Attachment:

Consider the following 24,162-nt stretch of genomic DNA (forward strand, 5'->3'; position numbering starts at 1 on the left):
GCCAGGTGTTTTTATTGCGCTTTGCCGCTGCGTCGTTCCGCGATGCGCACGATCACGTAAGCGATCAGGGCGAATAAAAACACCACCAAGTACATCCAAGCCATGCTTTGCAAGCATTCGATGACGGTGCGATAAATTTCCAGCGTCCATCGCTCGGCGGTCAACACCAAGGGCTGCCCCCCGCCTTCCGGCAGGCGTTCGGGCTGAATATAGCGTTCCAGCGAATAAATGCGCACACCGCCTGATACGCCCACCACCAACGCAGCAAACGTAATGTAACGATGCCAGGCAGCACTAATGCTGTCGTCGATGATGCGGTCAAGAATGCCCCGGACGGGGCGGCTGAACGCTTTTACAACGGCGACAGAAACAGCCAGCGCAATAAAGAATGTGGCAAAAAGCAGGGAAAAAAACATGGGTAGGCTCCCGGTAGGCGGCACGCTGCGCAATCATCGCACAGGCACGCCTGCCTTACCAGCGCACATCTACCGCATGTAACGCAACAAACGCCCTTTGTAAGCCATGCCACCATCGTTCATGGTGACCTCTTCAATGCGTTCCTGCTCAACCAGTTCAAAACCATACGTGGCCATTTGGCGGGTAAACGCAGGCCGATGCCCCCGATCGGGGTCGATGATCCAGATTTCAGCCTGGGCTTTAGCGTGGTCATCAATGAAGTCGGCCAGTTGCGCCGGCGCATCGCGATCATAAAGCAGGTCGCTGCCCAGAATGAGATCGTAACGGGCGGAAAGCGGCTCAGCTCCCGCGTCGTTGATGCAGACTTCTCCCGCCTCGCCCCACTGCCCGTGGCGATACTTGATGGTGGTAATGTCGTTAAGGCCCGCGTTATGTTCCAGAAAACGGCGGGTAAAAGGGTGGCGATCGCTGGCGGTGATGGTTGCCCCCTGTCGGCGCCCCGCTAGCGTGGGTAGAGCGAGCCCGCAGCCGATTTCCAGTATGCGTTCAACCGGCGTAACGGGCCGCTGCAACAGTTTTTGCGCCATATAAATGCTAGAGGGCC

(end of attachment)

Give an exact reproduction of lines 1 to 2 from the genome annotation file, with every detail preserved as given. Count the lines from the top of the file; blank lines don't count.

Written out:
Consider the following 24,162-nt stretch of genomic DNA (forward strand, 5'->3'; position numbering starts at 1 on the left):
GCCAGGTGTTTTTATTGCGCTTTGCCGCTGCGTCGTTCCGCGATGCGCACGATCACGTAAGCGATCAGGGCGAATAAAAACACCACCAAGTACATCCAAGCCATGCTTTGCAAGCATTCGATGACGGTGCGATAAATTTCCAGCGTCCATCGCTCGGCGGTCAACACCAAGGGCTGCCCCCCGCCTTCCGGCAGGCGTTCGGGCTGAATATAGCGTTCCAGCGAATAAATGCGCACACCGCCTGATACGCCCACCACCAACGCAGCAAACGTAATGTAACGATGCCAGGCAGCACTAATGCTGTCGTCGATGATGCGGTCAAGAATGCCCCGGACGGGGCGGCTGAACGCTTTTACAACGGCGACAGAAACAGCCAGCGCAATAAAGAATGTGGCAAAAAGCAGGGAAAAAAACATGGGTAGGCTCCCGGTAGGCGGCACGCTGCGCAATCATCGCACAGGCACGCCTGCCTTACCAGCGCACATCTACCGCATGTAACGCAACAAACGCCCTTTGTAAGCCATGCCACCATCGTTCATGGTGACCTCTTCAATGCGTTCCTGCTCAACCAGTTCAAAACCATACGTGGCCATTTGGCGGGTAAACGCAGGCCGATGCCCCCGATCGGGGTCGATGATCCAGATTTCAGCCTGGGCTTTAGCGTGGTCATCAATGAAGTCGGCCAGTTGCGCCGGCGCATCGCGATCATAAAGCAGGTCGCTGCCCAGAATGAGATCGTAACGGGCGGAAAGCGGCTCAGCTCCCGCGTCGTTGATGCAGACTTCTCCCGCCTCGCCCCACTGCCCGTGGCGATACTTGATGGTGGTAATGTCGTTAAGGCCCGCGTTATGTTCCAGAAAACGGCGGGTAAAAGGGTGGCGATCGCTGGCGGTGATGGTTGCCCCCTGTCGGCGCCCCGCTAGCGTGGGTAGAGCGAGCCCGCAGCCGATTTCCAGTATGCGTTCAACCGGCGTAACGGGCCGCTGCAACAGTTTTTGCGCCATATAAATGCTAGAGGGCC